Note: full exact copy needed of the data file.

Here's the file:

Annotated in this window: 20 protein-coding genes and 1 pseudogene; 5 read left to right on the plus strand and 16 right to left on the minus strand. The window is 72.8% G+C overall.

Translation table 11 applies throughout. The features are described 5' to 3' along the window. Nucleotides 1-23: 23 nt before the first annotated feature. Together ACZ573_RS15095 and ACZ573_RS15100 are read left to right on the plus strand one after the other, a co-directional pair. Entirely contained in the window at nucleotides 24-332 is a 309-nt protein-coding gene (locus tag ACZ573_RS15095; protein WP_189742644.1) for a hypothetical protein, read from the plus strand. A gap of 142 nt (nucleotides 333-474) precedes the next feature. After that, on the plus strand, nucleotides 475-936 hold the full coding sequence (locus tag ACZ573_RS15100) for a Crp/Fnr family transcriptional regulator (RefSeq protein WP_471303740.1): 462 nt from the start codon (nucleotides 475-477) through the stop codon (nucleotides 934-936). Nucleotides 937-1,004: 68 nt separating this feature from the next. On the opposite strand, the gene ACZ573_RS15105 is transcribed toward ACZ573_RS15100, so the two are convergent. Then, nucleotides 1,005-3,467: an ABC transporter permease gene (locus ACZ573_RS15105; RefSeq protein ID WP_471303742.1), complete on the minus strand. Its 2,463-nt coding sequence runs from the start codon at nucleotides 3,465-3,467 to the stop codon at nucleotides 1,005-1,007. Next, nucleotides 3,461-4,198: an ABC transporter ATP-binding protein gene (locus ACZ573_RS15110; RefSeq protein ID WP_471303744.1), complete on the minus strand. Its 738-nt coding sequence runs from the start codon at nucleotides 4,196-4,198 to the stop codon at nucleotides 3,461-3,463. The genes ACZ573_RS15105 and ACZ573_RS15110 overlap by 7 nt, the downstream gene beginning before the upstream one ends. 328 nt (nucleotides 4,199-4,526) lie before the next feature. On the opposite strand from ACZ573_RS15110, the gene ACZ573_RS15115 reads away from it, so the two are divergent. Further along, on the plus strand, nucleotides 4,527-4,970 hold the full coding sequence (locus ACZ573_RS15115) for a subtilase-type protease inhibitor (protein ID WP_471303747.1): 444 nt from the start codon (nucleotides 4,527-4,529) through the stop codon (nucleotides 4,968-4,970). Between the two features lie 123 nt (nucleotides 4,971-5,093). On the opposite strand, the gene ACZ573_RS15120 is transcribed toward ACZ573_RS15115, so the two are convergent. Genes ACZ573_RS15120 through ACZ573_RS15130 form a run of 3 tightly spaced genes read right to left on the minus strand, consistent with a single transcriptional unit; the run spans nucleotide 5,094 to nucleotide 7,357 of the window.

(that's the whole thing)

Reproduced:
Annotated in this window: 20 protein-coding genes and 1 pseudogene; 5 read left to right on the plus strand and 16 right to left on the minus strand. The window is 72.8% G+C overall.

Translation table 11 applies throughout. The features are described 5' to 3' along the window. Nucleotides 1-23: 23 nt before the first annotated feature. Together ACZ573_RS15095 and ACZ573_RS15100 are read left to right on the plus strand one after the other, a co-directional pair. Entirely contained in the window at nucleotides 24-332 is a 309-nt protein-coding gene (locus tag ACZ573_RS15095; protein WP_189742644.1) for a hypothetical protein, read from the plus strand. A gap of 142 nt (nucleotides 333-474) precedes the next feature. After that, on the plus strand, nucleotides 475-936 hold the full coding sequence (locus tag ACZ573_RS15100) for a Crp/Fnr family transcriptional regulator (RefSeq protein WP_471303740.1): 462 nt from the start codon (nucleotides 475-477) through the stop codon (nucleotides 934-936). Nucleotides 937-1,004: 68 nt separating this feature from the next. On the opposite strand, the gene ACZ573_RS15105 is transcribed toward ACZ573_RS15100, so the two are convergent. Then, nucleotides 1,005-3,467: an ABC transporter permease gene (locus ACZ573_RS15105; RefSeq protein ID WP_471303742.1), complete on the minus strand. Its 2,463-nt coding sequence runs from the start codon at nucleotides 3,465-3,467 to the stop codon at nucleotides 1,005-1,007. Next, nucleotides 3,461-4,198: an ABC transporter ATP-binding protein gene (locus ACZ573_RS15110; RefSeq protein ID WP_471303744.1), complete on the minus strand. Its 738-nt coding sequence runs from the start codon at nucleotides 4,196-4,198 to the stop codon at nucleotides 3,461-3,463. The genes ACZ573_RS15105 and ACZ573_RS15110 overlap by 7 nt, the downstream gene beginning before the upstream one ends. 328 nt (nucleotides 4,199-4,526) lie before the next feature. On the opposite strand from ACZ573_RS15110, the gene ACZ573_RS15115 reads away from it, so the two are divergent. Further along, on the plus strand, nucleotides 4,527-4,970 hold the full coding sequence (locus ACZ573_RS15115) for a subtilase-type protease inhibitor (protein ID WP_471303747.1): 444 nt from the start codon (nucleotides 4,527-4,529) through the stop codon (nucleotides 4,968-4,970). Between the two features lie 123 nt (nucleotides 4,971-5,093). On the opposite strand, the gene ACZ573_RS15120 is transcribed toward ACZ573_RS15115, so the two are convergent. Genes ACZ573_RS15120 through ACZ573_RS15130 form a run of 3 tightly spaced genes read right to left on the minus strand, consistent with a single transcriptional unit; the run spans nucleotide 5,094 to nucleotide 7,357 of the window.